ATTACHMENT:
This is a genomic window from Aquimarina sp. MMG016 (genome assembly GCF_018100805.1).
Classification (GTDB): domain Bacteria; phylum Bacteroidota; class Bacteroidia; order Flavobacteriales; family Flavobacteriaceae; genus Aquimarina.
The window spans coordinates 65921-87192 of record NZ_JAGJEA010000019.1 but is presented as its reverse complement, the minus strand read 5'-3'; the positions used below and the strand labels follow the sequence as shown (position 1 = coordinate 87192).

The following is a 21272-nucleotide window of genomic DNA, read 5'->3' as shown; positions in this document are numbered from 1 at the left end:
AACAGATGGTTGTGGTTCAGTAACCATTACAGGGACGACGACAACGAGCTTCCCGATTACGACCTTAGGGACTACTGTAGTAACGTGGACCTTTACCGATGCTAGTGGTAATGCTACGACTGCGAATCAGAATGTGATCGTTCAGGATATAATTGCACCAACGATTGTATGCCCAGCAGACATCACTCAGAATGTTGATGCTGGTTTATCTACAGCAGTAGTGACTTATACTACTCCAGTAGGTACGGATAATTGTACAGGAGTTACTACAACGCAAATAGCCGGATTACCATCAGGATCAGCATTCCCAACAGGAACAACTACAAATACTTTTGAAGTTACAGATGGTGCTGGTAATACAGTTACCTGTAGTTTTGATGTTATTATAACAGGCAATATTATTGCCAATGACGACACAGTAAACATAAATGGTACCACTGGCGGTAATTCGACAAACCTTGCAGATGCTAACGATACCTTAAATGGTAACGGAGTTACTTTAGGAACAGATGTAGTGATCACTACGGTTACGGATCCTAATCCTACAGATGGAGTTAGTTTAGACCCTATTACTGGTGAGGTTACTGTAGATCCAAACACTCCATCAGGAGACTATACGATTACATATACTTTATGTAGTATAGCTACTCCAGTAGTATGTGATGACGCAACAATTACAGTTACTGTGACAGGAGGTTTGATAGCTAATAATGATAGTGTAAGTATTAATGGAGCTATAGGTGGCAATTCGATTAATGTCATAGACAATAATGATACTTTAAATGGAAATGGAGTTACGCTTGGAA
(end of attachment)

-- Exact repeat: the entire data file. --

This is a genomic window from Aquimarina sp. MMG016 (genome assembly GCF_018100805.1).
Classification (GTDB): domain Bacteria; phylum Bacteroidota; class Bacteroidia; order Flavobacteriales; family Flavobacteriaceae; genus Aquimarina.
The window spans coordinates 65921-87192 of record NZ_JAGJEA010000019.1 but is presented as its reverse complement, the minus strand read 5'-3'; the positions used below and the strand labels follow the sequence as shown (position 1 = coordinate 87192).

The following is a 21272-nucleotide window of genomic DNA, read 5'->3' as shown; positions in this document are numbered from 1 at the left end:
AACAGATGGTTGTGGTTCAGTAACCATTACAGGGACGACGACAACGAGCTTCCCGATTACGACCTTAGGGACTACTGTAGTAACGTGGACCTTTACCGATGCTAGTGGTAATGCTACGACTGCGAATCAGAATGTGATCGTTCAGGATATAATTGCACCAACGATTGTATGCCCAGCAGACATCACTCAGAATGTTGATGCTGGTTTATCTACAGCAGTAGTGACTTATACTACTCCAGTAGGTACGGATAATTGTACAGGAGTTACTACAACGCAAATAGCCGGATTACCATCAGGATCAGCATTCCCAACAGGAACAACTACAAATACTTTTGAAGTTACAGATGGTGCTGGTAATACAGTTACCTGTAGTTTTGATGTTATTATAACAGGCAATATTATTGCCAATGACGACACAGTAAACATAAATGGTACCACTGGCGGTAATTCGACAAACCTTGCAGATGCTAACGATACCTTAAATGGTAACGGAGTTACTTTAGGAACAGATGTAGTGATCACTACGGTTACGGATCCTAATCCTACAGATGGAGTTAGTTTAGACCCTATTACTGGTGAGGTTACTGTAGATCCAAACACTCCATCAGGAGACTATACGATTACATATACTTTATGTAGTATAGCTACTCCAGTAGTATGTGATGACGCAACAATTACAGTTACTGTGACAGGAGGTTTGATAGCTAATAATGATAGTGTAAGTATTAATGGAGCTATAGGTGGCAATTCGATTAATGTCATAGACAATAATGATACTTTAAATGGAAATGGAGTTACGCTTGGAA